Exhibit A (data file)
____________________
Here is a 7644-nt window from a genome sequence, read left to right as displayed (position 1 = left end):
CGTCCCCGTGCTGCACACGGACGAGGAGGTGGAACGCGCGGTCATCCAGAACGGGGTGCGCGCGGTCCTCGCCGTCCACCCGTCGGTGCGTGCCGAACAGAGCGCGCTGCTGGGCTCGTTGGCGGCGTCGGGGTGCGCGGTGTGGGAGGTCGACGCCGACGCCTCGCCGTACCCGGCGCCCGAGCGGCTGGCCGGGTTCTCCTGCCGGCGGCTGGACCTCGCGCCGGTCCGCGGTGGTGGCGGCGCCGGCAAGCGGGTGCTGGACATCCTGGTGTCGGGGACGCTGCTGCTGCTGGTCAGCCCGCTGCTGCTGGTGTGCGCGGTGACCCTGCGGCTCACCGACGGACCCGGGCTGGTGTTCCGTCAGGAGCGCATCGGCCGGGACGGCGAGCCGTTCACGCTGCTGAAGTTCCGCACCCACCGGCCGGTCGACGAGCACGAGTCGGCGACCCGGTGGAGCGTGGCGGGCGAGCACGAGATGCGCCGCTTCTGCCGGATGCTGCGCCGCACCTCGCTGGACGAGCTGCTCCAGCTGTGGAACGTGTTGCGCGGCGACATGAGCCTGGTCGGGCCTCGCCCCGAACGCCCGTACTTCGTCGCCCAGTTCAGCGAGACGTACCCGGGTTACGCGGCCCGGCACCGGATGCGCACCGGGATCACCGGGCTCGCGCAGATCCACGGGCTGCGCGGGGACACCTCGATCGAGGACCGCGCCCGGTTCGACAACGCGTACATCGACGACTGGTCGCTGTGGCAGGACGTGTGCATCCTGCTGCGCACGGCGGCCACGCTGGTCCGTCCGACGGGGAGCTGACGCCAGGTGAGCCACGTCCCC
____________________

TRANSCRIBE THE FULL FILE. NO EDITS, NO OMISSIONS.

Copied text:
Here is a 7644-nt window from a genome sequence, read left to right as displayed (position 1 = left end):
CGTCCCCGTGCTGCACACGGACGAGGAGGTGGAACGCGCGGTCATCCAGAACGGGGTGCGCGCGGTCCTCGCCGTCCACCCGTCGGTGCGTGCCGAACAGAGCGCGCTGCTGGGCTCGTTGGCGGCGTCGGGGTGCGCGGTGTGGGAGGTCGACGCCGACGCCTCGCCGTACCCGGCGCCCGAGCGGCTGGCCGGGTTCTCCTGCCGGCGGCTGGACCTCGCGCCGGTCCGCGGTGGTGGCGGCGCCGGCAAGCGGGTGCTGGACATCCTGGTGTCGGGGACGCTGCTGCTGCTGGTCAGCCCGCTGCTGCTGGTGTGCGCGGTGACCCTGCGGCTCACCGACGGACCCGGGCTGGTGTTCCGTCAGGAGCGCATCGGCCGGGACGGCGAGCCGTTCACGCTGCTGAAGTTCCGCACCCACCGGCCGGTCGACGAGCACGAGTCGGCGACCCGGTGGAGCGTGGCGGGCGAGCACGAGATGCGCCGCTTCTGCCGGATGCTGCGCCGCACCTCGCTGGACGAGCTGCTCCAGCTGTGGAACGTGTTGCGCGGCGACATGAGCCTGGTCGGGCCTCGCCCCGAACGCCCGTACTTCGTCGCCCAGTTCAGCGAGACGTACCCGGGTTACGCGGCCCGGCACCGGATGCGCACCGGGATCACCGGGCTCGCGCAGATCCACGGGCTGCGCGGGGACACCTCGATCGAGGACCGCGCCCGGTTCGACAACGCGTACATCGACGACTGGTCGCTGTGGCAGGACGTGTGCATCCTGCTGCGCACGGCGGCCACGCTGGTCCGTCCGACGGGGAGCTGACGCCAGGTGAGCCACGTCCCC